Important Information and Links
Frequently Asked Questions
How many Maryland death certificates will I need?
If you have lost a family member, you will need a certain
number of death certificates in order to manage the transfer
of assets to the personal representative or to beneficiaries.
However, you may not need as many as the funeral director
suggests. Many funeral homes will advise you to order a dozen
or more copies, and they may charge you $20 or even $30 per
copy. You should be aware that many times, you can present
or mail in an original death certificate to a financial institution
and ask that they make a copy and return the original to you.
You can order copies directly from the Vital Statistics
Administration, at a cost of $24 for the first copy and $12 for
additional copies. So if you are being asked to pay hundreds of
dollars for copies of death certificates, the chances are that
this involves profit to the funeral director and may not be in
your best financial interest.
Health Care Decision-making
If you have executed a living will or advance directive, have
you ensured that health providers and family members will
know how to identify your health care agent in case of a health
Maryland has not funded a law that was passed several years
ago about maintaining a registry for advance directives. This
means it is all the more important that you communicate your
wishes when it comes to end-of-life decision making. Be sure
that your health providers have copies of your health care
power of attorney, advance directive, or living will. You can
also carry essential information with you in the form of a
wallet card, such as the one found here:
Advance Directive Wallet Card
"Do I really need a will?
Yes. Each individual should create an individualized estate
plan. If you do not make provisions for the distribution of
your assets, the state will impose its own statutory rules as to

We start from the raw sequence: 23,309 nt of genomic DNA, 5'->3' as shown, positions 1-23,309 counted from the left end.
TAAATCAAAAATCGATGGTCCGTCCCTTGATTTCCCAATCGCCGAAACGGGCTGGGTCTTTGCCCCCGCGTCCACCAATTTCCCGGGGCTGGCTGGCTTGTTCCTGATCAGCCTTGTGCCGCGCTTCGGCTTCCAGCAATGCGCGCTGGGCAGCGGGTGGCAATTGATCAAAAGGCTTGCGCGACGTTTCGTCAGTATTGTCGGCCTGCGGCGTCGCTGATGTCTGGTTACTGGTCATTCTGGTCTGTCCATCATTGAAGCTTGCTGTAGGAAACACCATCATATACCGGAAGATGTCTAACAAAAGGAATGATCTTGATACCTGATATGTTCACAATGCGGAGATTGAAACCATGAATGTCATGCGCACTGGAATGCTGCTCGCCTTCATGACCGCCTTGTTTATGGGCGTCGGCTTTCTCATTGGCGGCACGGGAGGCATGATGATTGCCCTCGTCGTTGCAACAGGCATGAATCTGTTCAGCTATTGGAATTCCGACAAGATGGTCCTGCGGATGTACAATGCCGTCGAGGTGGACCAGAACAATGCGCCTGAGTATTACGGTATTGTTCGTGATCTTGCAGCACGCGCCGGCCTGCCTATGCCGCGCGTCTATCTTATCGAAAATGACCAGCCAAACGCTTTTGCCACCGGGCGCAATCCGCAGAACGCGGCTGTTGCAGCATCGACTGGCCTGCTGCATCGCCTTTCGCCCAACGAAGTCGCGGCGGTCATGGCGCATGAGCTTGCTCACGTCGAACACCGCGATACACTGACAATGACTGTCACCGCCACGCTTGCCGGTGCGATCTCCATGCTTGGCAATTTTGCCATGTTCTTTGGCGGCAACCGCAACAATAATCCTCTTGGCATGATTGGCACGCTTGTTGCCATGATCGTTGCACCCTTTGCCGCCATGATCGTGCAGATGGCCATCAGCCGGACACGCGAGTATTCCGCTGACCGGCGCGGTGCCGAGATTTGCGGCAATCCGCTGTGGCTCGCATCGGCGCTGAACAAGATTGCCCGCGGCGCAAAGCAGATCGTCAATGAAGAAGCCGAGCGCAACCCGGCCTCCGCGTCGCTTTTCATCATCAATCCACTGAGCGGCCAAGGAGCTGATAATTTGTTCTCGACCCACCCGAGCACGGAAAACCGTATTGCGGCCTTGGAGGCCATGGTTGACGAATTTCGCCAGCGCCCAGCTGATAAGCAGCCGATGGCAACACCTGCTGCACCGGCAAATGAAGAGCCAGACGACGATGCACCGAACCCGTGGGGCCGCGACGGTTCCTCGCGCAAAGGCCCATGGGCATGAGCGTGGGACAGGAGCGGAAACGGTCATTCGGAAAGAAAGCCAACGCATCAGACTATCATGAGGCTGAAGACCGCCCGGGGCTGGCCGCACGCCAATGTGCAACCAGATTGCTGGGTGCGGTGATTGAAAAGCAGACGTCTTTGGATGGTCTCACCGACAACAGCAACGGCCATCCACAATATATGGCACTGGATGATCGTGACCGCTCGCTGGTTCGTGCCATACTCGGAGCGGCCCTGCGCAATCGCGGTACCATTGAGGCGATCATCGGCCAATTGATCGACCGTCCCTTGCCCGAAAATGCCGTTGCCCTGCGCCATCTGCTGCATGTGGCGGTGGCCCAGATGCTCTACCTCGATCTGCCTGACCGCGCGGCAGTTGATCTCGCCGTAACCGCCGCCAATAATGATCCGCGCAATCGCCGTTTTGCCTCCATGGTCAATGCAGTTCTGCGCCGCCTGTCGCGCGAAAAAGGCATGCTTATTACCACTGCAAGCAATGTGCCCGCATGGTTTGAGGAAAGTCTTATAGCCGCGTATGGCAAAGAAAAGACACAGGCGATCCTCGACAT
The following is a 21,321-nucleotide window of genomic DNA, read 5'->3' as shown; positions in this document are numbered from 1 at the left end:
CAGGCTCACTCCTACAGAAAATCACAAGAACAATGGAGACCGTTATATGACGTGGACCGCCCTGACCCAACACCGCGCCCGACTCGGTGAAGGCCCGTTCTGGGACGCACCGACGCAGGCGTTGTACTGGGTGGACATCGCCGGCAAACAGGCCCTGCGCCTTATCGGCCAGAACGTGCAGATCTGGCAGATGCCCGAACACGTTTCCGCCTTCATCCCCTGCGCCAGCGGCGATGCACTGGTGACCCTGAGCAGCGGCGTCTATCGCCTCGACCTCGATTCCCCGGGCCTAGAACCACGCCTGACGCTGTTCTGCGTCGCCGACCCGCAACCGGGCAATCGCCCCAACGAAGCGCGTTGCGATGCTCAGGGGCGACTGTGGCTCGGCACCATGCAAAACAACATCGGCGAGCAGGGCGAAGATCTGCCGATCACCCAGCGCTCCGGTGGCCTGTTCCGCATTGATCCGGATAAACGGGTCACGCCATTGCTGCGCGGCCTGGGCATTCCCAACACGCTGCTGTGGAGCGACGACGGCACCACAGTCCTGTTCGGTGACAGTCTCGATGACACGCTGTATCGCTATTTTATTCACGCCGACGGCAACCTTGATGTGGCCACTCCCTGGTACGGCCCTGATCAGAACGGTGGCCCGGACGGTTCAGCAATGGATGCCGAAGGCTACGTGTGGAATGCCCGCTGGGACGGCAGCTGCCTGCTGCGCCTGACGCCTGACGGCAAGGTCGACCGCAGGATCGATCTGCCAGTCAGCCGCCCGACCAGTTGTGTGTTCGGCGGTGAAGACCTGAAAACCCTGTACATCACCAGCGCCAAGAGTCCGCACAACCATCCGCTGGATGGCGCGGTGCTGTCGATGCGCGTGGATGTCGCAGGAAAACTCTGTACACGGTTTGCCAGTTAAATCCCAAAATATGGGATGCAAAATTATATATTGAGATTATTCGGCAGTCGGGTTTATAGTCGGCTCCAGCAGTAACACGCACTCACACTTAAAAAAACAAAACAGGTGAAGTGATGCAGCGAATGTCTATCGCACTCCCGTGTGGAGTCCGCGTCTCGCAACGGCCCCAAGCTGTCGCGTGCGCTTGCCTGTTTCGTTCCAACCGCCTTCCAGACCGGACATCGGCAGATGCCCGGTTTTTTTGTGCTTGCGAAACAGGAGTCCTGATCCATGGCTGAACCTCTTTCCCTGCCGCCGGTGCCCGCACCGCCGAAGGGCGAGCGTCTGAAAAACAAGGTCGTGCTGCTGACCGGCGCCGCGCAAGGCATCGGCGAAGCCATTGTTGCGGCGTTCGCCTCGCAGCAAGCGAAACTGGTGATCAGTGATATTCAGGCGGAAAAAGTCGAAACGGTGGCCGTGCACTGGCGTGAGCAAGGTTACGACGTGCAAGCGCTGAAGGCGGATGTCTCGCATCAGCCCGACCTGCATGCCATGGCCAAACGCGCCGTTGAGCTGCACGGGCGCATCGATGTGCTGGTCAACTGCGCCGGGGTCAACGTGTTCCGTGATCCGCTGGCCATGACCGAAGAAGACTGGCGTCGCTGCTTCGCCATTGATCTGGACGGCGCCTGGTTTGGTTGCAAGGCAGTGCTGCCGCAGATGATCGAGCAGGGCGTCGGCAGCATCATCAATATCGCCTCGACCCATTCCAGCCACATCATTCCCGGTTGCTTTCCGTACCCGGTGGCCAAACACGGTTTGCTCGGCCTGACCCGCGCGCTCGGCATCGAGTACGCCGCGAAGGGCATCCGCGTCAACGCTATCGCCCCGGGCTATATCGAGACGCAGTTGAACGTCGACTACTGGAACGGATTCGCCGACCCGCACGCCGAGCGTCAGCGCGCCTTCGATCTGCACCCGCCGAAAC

who your beneficiaries should be. These rules often do not
reflect the realities of individual families. The Maryland State
Bar Association (MSBA) has published an article containing
more detailed information that is available online at Wills and
"Why do I need a power of attorney too? Aren't they
A Last Will and Testament sets forth provisions to direct and
control the distribution of someone's assets after the
individual's death. There may be a number of circumstances
(such as sudden illness or extended travel) during one's
lifetime that make it essential to have an alternate
decision-maker named to manage property on one's behalf. A
properly-drafted durable power of attorney is the best way to
avoid the potential expense of a guardianship proceeding (a
guardianship proceeding is an ongoing legal matter requiring
the continuing supervision of a court). For more information
on guardianships, see MSBA Guardianship.
The decision about choosing a nursing home facility can be an
agonizing one. The Office of the Maryland Attorney General
has prepared a helpful publication entitled "Nursing Homes:
What You Need to Know."
see: Nursing Home Information
The above articles are intended to provide background
information only, and should not be interpreted as providing